Technology companies often don't build in controls to protect privacy during the application development process, says Jason Cronk, a lawyer and privacy engineer. But using "privacy by design" principles during software development can help avoid trouble, he says.
Europe's top court has ruled that Google does not have to remove links to sensitive personal data globally under the EU's "right to be forgotten" requirements, saying the requirement only applies in Europe.
Facebook says it has suspended tens of thousands of apps as part of its ongoing investigation into data misuse that grew out of the Cambridge Analytica scandal. The company won't disclose the affected apps, but an unsealed court filing says it has suspended 69,000.
A misconfiguration in a Google Calendar function that allows Google to index calendars raises serious privacy concerns because it could lead to inadvertent, broad public exposure of calendars that contain sensitive information, including corporate details, a researcher reports.
Rear Admiral Mohit Gupta, who was recently appointed chief of India's new Defense Cyber Agency, has made a series of recommendations for top action-items. But will the government actually carry out his priorities?
Artificial intelligence technologies that provide surveillance capabilities can have upsides as well as downsides. Unfortunately, as developers and governments rush to experiment, security, privacy, data protection and liability questions remain unanswered.
The government of India has formed a committee of experts that will recommend policies on who can use the large amount of data generated from "smart city" projects and for what purposes. What key privacy issues must be addressed?
Governments are rapidly adopting AI surveillance technology to advance political goals, according to a new report from the Carnegie Endowment for International Peace. While Chinese suppliers dominate, liberal democracies and authoritarian regimes alike are developing and procuring such technology.
Ignoring a breach disclosure can have ugly consequences. Case in point: Lumin PDF, a PDF editing tool, which saw data for much of its user base - about 24.3 million - published in an online forum late Monday. Data breach expert Troy Hunt says it's sign of the dysfunction in the breach disclosure process.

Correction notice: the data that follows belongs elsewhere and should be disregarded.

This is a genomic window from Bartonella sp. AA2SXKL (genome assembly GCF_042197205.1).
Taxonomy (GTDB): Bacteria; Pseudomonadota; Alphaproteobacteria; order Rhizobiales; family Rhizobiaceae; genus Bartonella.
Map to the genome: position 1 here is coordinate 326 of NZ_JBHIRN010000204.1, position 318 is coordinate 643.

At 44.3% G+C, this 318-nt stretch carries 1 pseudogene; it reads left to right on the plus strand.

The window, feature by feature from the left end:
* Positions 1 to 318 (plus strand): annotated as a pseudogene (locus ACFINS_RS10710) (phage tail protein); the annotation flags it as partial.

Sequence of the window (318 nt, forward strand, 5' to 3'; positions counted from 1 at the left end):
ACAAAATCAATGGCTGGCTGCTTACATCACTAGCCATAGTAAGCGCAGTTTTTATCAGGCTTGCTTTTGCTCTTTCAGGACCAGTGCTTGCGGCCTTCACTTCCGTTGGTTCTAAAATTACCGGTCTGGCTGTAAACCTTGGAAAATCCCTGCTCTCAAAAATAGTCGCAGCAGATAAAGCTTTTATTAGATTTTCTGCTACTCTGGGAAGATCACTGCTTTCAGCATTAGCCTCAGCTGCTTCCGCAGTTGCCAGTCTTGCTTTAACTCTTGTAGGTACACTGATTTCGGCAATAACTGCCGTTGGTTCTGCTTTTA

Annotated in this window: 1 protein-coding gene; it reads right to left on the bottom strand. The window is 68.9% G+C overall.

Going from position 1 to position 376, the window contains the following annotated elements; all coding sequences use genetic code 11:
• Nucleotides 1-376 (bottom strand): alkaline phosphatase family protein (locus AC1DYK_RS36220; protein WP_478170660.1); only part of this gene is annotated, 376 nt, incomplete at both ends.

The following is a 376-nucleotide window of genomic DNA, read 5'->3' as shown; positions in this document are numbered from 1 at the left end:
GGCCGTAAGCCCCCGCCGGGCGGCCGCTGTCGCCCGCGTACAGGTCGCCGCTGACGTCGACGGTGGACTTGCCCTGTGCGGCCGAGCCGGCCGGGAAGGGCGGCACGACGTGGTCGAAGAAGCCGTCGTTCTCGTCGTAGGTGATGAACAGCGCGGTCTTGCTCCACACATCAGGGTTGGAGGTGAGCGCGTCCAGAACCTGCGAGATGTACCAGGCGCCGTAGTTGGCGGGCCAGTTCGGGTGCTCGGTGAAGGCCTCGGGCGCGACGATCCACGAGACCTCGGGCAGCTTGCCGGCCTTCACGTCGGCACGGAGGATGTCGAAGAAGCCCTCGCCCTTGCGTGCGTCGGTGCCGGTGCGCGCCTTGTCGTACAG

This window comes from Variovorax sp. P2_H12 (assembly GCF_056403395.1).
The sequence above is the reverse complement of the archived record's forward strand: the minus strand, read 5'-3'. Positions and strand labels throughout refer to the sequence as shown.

The U.S. Justice Department has sued Edward Snowden over his new memoir, claiming that the former NSA contractor violated a nondisclosure agreement he signed when he worked for the government before becoming the world's best-known whistleblower. The suit seeks to collect all profits from the book.
An unsecured database owned by an Ecuadorian consulting company left over 20 million records on the South American country's citizens exposed to the internet, according to a report from two independent security researchers. An official investigation is underway.
Ahead of the release of Edward Snowden's memoirs chronicling his decision to bring illegal "big data" domestic U.S. surveillance programs to light, a former NSA intelligence specialist points out that the U.S. still lacks a whistleblowing law to protect intelligence workers who spot illegal activity.
The Australian government is looking to update its national cybersecurity strategy by 2020. In preparation, it's released a discussion paper that seeks input from citizens, the business community, academics and other stakeholders.
Israel-based cyber-intelligence firm NSO Group, which has been accused of selling technology that enables governments to spy on citizens, is pledging to adopt human rights guidelines developed by the United Nations. But critics of the firm question whether its moves are meaningful.
In the wake of major data breaches in Singapore, the nation's Personal Data Protection Commission has come out with stricter rules for collection and disclosure of the National Registration Identity Card, or NRIC, and other national identification numbers.